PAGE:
I don’t fish. I barely even eat it. But my son said on my way back to Southern California that I should stop by one of his favorite hideaways about an hour east from Medford, Oregon.
Normally, I camp. I had all the equipment neatly organized in the back of the Subaru. In fact, I bought new gear especially for the trip up and back. But when my son told me what a great time he had staying at the rustic cabin overlooking the lake, I decided, What the heck, I’ll treat myself to cabin life.
The cabin looks like it’s from the 1950s. The furniture is crude, laminate floors and fake butcher block counters, a futon couch, sponge-painted dresser from the 90s, that kind of thing. The kitchen, bedroom and bathroom are ultra-tiny. But it’s perfect. Just what I was looking for to transition into my new vagabond life. Quiet. No TV. No internet service. Just my own books, art, writing, thinking and walking.
It’s hot in the day, cool in the morning and evening. No extremes that can’t be remedied.
I strung my prayer flags and twinkle lights along the porch awning, establishing that the cabin’s my place for a couple of days. I was going to head back today, but I figured, why not spend the extra night so I can really reflect and relax?
It’s strange how doing nothing feels like doing everything. It’s baffling how talkative-me does just fine talking to no one. I feel the breeze, listen to the geese circling over the lake, stay in the shade when it’s too hot and hang out in the shade of the cool wood planked porch. I’ve cooked nothing but healthy foods, drank a little Willamette wine, and walked down to the resort café to buy a slice of homemade berry pie just out of the oven. I’ll have that a little later after doing my Girl Scout-best to start a fire with no kindling.
Look, I wish it weren’t so, but I suck at making fires.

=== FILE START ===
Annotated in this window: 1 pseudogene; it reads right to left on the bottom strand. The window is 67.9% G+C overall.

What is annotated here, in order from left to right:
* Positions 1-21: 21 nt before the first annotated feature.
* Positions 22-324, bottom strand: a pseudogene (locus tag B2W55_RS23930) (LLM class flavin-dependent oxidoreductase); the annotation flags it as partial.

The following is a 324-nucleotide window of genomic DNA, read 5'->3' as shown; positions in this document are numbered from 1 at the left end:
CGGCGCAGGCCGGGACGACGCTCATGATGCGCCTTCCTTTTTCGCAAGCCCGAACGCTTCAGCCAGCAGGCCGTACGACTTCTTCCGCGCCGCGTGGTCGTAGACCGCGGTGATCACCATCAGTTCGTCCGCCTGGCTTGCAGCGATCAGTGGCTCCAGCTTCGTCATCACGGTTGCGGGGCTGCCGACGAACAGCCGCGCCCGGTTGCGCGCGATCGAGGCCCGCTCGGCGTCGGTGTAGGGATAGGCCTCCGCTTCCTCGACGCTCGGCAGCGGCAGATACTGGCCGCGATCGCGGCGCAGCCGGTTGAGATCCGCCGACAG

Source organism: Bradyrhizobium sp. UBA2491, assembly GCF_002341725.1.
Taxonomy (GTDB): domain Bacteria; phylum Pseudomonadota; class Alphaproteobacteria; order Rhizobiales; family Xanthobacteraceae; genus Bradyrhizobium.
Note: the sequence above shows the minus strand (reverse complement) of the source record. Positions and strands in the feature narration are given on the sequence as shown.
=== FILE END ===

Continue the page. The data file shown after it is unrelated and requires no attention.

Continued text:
Even though everything is old and anti-designer, I feel like I am staying at a five-star hotel surrounded by old-growth pine trees ornamented with hanging moss garland. Monet’s happy to walk around without a leash and when she’s done sunning herself, she jumps on the bed to nap. Her ease at relaxing is inspiring.
This is not the kind of resort fancy people would like. My sister, who is far from fancy, would likely be creeped out by the nightly bug show buzzing around my outdoor lights. But the creatures of this Golden Pond oasis fascinate me.
So, this is what it feels like to be peaceful? This is what it means to have no agenda?
It’s like I’m in the middle of a poem.
It feels like Norway, Yosemite, Alaska, places far away. It feels like I’m alone, but at the same time everyone is with me. I see their ghosts walking down to the lake with a cup of steaming hot cocoa and a tennis ball to toss to Monet.
There’s no hooting and hollering. No drunken airhorns or blasting rap. Just the hum of wasps and squawks of birds celebrating the impending sunset.
Could I live like this? No worries. No deadlines. No grandchildren. For a spell, yes. As long as I can touch basis with my loved ones, yes, I think I could enjoy more frequent encounters with solitude.
All those years working, all those years prepping and grading, looking over my shoulder lest I innocently offend a student or parent and re-appear on the principal’s naughty list, seems to have taken its toil.
Not being “wrong” or misunderstood feels good.
Breathe in the wild fire-free fresh air. Breathe out the crap. Breathe in the positive. Breathe out the decaying crap.
I need to memorize the cawing crow and the quivering poplar leaves, this paint-chipped picnic table and the volcanic rock firepit. I’m sitting in a post card, domed by pinhole stars.
I think I’ll wait until the fire–yes, the one I successfully lit and is now a mini-bonfire–turns to embers and wait for a shooting star.
Oh, and in case you were wondering, that fresh-picked, just out of the oven, berry pie was pretty spectacular. Thanks chef Sarah. It was worth every damn calorie. If I time it right and the café is open in the morning, I’ll get a slice to go.